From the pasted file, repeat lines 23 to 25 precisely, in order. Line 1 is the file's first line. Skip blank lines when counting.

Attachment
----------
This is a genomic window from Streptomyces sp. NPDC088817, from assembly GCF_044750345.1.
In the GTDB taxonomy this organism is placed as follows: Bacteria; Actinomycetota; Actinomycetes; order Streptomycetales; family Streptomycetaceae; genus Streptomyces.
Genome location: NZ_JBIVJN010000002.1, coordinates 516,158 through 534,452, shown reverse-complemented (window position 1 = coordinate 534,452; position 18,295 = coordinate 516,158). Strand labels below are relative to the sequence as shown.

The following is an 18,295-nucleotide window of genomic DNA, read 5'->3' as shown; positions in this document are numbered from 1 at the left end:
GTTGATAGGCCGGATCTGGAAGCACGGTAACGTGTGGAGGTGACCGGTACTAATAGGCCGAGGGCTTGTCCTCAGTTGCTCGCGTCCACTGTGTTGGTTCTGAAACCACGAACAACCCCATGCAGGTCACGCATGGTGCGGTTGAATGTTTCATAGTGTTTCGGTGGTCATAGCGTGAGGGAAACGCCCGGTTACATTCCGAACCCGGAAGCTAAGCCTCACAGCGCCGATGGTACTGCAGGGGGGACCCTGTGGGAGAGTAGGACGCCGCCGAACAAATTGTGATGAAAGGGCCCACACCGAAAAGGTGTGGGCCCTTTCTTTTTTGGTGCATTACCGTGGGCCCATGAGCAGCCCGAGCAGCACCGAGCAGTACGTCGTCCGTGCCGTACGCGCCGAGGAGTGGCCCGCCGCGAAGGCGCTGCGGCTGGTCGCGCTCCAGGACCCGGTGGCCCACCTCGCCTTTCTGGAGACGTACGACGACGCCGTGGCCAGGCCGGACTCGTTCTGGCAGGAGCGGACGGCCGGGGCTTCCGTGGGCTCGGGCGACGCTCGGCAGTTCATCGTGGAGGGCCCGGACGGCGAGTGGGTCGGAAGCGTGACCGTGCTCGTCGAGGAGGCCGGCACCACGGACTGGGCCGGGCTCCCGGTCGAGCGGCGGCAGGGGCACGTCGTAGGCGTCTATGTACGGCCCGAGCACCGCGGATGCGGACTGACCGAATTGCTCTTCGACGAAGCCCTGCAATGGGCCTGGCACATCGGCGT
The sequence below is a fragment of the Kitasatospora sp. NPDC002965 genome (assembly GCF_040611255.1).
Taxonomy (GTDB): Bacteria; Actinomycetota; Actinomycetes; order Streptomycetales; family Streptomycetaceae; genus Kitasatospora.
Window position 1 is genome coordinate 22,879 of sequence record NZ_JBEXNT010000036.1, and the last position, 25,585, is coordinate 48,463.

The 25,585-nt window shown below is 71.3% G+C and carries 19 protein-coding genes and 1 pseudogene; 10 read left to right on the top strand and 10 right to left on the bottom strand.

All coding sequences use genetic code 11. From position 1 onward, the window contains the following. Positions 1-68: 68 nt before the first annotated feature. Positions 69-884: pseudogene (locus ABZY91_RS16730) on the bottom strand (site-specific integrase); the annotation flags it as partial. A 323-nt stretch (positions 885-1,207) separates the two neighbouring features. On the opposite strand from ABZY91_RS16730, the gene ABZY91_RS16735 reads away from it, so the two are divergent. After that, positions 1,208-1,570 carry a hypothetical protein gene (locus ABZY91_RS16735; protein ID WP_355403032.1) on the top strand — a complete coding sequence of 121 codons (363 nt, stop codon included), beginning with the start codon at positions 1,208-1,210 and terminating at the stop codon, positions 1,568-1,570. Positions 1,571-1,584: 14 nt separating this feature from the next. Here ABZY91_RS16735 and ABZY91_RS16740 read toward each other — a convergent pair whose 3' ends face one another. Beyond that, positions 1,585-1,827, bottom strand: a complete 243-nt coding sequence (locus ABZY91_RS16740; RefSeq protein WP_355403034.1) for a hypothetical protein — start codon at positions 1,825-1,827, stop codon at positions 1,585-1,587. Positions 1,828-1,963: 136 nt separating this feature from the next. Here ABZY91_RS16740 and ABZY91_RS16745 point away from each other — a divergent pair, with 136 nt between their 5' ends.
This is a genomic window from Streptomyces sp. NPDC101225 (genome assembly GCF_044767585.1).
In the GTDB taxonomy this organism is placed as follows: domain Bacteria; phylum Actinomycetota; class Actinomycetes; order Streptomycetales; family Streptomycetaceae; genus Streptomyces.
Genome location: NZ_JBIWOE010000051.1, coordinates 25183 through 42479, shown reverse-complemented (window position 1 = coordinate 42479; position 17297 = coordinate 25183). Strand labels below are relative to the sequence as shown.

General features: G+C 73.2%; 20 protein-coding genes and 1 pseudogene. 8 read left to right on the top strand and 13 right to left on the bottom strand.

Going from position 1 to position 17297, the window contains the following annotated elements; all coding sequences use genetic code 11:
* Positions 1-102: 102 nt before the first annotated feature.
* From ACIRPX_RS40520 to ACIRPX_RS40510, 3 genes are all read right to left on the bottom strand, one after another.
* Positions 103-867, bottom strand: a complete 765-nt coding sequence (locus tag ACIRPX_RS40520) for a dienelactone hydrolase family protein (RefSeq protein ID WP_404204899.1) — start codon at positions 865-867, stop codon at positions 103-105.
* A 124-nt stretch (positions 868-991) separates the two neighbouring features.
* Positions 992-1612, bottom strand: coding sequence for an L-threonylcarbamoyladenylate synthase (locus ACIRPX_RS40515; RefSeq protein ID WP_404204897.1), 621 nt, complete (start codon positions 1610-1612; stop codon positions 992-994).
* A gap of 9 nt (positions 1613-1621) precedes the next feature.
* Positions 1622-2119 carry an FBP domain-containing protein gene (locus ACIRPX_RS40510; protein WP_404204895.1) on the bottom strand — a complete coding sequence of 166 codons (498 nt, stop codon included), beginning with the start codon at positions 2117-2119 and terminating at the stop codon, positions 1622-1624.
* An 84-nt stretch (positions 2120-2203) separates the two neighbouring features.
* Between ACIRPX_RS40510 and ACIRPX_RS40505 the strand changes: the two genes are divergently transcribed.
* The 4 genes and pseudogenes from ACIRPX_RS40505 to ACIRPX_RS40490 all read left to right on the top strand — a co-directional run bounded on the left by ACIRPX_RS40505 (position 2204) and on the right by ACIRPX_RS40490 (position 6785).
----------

* An 84-nt stretch (positions 2120-2203) separates the two neighbouring features.
* Between ACIRPX_RS40510 and ACIRPX_RS40505 the strand changes: the two genes are divergently transcribed.
* The 4 genes and pseudogenes from ACIRPX_RS40505 to ACIRPX_RS40490 all read left to right on the top strand — a co-directional run bounded on the left by ACIRPX_RS40505 (position 2204) and on the right by ACIRPX_RS40490 (position 6785).